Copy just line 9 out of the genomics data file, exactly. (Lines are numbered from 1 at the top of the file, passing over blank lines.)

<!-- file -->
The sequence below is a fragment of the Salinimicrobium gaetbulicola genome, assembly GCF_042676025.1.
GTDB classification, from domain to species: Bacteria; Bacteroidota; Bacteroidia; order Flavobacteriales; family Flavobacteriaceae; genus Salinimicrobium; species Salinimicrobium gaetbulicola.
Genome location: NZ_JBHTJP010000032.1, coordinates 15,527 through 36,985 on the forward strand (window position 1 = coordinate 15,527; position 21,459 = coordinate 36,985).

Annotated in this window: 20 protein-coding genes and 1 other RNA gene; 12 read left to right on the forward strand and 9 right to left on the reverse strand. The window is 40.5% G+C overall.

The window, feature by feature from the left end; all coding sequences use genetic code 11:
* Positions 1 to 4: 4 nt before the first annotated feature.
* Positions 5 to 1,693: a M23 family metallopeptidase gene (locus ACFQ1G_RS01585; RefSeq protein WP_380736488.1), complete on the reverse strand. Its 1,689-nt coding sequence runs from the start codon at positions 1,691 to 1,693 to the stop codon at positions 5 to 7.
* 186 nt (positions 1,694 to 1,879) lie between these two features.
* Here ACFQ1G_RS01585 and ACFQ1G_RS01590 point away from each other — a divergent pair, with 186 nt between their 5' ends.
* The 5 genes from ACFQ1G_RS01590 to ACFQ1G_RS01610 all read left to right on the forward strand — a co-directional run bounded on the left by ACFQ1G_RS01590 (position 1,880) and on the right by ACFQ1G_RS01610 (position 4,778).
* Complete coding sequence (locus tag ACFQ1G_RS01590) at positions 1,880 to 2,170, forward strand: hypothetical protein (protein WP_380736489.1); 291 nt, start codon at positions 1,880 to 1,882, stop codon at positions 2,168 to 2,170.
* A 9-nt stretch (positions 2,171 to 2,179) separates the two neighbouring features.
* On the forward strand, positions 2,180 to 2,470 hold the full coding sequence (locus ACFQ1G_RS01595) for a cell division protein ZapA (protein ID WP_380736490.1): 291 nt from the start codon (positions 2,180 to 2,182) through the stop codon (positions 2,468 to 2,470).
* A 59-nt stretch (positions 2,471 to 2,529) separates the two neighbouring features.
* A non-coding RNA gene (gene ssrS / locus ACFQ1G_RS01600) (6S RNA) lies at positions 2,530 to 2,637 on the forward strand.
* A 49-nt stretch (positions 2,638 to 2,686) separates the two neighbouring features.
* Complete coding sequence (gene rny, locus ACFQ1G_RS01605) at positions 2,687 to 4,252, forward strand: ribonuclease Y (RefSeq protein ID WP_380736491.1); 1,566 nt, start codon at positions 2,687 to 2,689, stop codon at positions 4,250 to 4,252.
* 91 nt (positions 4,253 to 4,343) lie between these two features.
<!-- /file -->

* Here ACFQ1G_RS01585 and ACFQ1G_RS01590 point away from each other — a divergent pair, with 186 nt between their 5' ends.